• Through using multimodality researchers develop a different kind of attentiveness to the embodied social world in motion. Not being limited to what people say explicitly enables us to train a kind of attentiveness to tacit forms of coexistence (29).
  • the third point I want to express about live sociology as commitment to pluralizing the vantage points from which sociological attentiveness is trained (30).
  • We need to move from the arrogant convention in sociology to assimilate other practices on its own terms and within its own image (ie a ‘sociology of art’ or a ‘sociology of computing’) to a more collaborative practice that is mutually transformative (ie sociology with art or sociology with computing) … I am not suggesting that the boundary between sociology or ethnography can be collapsed with art but I am implying that research practices can be more artful (33).
  • Artfulness in the sense that it is used here also involves being wily or bringing a bit of craftiness into the craft … craftiness also involves learning new strategies for telling society and affecting and persuading the audiences of sociological work (34).
  • ‘All of us should therefore operate today with some notion of very probably reaching much larger audiences than any we could conceive of even a decade ago, although the chances of retaining that audience are by the same token quite chancy’ (Said, 2001:29).
  • online formats … provide an opportunity to think the form of sociology differently, imagining ‘texts’ that are compounds of word, image, sound and text. It is possible to imagine forms of social research that are themselves animated and develop a life of their own within the sphere of the virtual, that produce and provoke further questions (35).
  • ANT sees assemblages of human and non-human elements interacting in mutually connected fields of action and seeks to cut human hubris down to size … I would argue there are human consequences for enacting the social in this way because the immigration police do not deport assemblages of associations but individuals. Moral consequences follow from the way sociologists tell society (36).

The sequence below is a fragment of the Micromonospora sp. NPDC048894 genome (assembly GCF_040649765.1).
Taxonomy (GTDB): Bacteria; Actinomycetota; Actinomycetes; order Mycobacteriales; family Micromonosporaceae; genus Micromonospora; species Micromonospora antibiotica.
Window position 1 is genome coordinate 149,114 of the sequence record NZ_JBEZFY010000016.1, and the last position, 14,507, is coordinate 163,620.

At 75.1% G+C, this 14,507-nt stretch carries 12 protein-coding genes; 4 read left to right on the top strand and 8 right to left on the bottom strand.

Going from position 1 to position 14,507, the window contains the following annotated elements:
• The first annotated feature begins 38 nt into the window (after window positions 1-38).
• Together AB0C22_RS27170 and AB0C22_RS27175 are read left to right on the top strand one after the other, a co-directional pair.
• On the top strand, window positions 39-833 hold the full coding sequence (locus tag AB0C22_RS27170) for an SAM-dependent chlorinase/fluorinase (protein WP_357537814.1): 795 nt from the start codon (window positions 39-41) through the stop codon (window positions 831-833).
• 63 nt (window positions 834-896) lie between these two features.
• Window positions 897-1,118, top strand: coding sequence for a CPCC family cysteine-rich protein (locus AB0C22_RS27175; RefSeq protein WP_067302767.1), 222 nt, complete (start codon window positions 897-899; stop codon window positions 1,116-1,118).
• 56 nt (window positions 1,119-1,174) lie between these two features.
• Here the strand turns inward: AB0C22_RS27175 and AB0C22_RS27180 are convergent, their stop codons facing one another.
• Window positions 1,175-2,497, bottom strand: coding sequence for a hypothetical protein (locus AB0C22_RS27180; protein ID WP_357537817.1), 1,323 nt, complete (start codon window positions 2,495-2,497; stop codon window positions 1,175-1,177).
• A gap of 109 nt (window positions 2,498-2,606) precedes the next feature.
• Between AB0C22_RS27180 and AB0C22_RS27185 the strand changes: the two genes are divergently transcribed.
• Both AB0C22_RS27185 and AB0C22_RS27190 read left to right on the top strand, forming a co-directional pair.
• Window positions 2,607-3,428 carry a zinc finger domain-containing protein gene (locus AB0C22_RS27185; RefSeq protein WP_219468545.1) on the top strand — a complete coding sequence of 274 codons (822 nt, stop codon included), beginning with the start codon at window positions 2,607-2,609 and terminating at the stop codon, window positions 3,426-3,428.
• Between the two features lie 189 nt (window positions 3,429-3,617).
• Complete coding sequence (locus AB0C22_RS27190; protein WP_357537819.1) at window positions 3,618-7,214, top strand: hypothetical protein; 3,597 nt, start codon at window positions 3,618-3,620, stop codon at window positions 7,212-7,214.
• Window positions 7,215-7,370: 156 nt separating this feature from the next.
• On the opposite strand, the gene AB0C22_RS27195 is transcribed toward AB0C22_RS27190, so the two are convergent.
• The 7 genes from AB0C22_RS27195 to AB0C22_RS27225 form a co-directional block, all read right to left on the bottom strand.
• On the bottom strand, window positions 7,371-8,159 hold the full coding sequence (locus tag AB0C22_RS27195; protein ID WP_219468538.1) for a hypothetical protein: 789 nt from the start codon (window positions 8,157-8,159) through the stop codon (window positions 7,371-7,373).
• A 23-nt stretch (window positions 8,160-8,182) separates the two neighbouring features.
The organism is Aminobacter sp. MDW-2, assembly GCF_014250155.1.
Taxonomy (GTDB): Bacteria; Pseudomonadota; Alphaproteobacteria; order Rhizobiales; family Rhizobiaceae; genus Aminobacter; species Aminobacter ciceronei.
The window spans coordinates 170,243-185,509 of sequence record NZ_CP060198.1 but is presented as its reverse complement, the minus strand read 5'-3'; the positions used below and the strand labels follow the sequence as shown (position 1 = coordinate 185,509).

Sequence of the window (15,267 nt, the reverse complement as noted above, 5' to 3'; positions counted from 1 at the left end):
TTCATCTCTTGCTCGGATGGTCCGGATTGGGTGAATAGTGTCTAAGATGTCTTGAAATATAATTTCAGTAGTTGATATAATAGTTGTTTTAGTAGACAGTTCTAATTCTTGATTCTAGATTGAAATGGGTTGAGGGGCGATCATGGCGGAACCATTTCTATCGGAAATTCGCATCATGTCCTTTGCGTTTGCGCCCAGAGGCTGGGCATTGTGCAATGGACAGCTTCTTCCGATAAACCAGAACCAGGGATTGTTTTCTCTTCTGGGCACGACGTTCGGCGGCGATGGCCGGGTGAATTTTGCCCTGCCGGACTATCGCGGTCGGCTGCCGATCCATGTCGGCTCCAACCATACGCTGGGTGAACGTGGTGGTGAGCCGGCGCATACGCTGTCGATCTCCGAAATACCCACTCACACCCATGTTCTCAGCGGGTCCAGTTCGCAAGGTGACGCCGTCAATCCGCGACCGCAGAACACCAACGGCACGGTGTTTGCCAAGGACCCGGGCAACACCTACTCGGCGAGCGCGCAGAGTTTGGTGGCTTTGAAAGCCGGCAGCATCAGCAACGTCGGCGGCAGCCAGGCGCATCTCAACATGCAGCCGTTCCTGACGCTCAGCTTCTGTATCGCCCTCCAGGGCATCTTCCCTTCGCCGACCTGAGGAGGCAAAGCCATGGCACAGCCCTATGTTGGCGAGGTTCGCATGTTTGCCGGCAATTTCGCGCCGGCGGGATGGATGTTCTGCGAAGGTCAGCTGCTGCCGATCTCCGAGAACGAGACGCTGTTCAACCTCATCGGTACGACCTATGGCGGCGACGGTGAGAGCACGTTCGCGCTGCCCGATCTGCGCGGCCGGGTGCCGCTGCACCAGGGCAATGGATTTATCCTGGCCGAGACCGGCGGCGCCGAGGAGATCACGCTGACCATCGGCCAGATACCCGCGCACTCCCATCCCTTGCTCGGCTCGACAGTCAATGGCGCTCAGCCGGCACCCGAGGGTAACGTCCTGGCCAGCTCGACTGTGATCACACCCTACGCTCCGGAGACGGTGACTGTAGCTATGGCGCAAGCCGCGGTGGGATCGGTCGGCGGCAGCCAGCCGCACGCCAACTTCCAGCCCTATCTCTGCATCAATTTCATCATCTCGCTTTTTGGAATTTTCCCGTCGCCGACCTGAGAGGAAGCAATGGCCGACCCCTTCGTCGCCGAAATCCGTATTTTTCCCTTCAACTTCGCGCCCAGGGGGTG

Citations:

  • London Routes workshop (‘thinking with sound’)
  • Nina Wakeford’s work
  • Les Back (2010), Broken Devices and New Opportunities
  • Ulrich Beck (2000), “The cosmopolitan perspective”
  • Howard Becker (2007), Telling about Society
  • John Berger (2011), Bento’s Sketchbook
  • John Berger and Jean Mohr (1975), A Seventh Man
  • Gurminder Bhambra (2007), Rethinking Modernity
  • Micheal Bull (2007), Sound Moves: iPod Culture and Urban Experience
  • Nick Emmel and Andrew Clark (2007), “We walk the walk, but can we talk the talk” [‘mobile methods’]
  • Mariam Fraser (2009), “Experiencing Sociology”, European Journal of Social Theory
  • Clifford Geertz (1973), The Interpretation of Cultures
  • Anthony Giddens (2008), “Doubting diversity’s value”
  • Philip Gleason (1983), “Identifying identity: a semantic history”
  • Tom Harrisson (1947), “The future of sociology”, Pilot Papers
  • Tim Ingold (2010), Bringing things to life: Creative entanglements in a world of materials
  • Scott Lash (2002), Critique of Information
  • Scott Lash (2009), ‘Afterword: in praise of the a posteriori: sociology and the empirical
  • Margaret Mead (1995), “Visual anthropology in a discipline of words”
  • Walter Mignolo (2000), Local Histories/Global Designs: Colonality, Subaltern Knowledges, and Border Thinking
  • C Wright Mills (1959), The Sociological Imagination
  • C Wright Mills (1963), “The social role of the intellectual” in Power, Politics and People
  • Georges Perec (1997), Species of Spaces and Other Places
  • Paul Rabinow (2003), Anthropos Today: Reflections on Modern Equipment
  • Jean Rouch (1995[1973]), “The camera and man”
  • Edward Said (1996), Representations of the Intellectual
  • Mike Savage (2009), “Contemporary sociology and the challenge of descriptive assemblage”
  • Albion Small (1895), “The era of sociology”
  • Carolyn Steedman (2000), “Enforced Narratives”
  • George Steinmetz (2009), ” The imperial entanglements of sociology”
  • Nigel Thrift (2004), Knowing Capitalism
  • John Urry (2003), Global Complexity
  • S Wallace (2009), “Pop culture in the classroom”
  • A Wilson (2008), “Is that Escape you’re wearing, Miss?”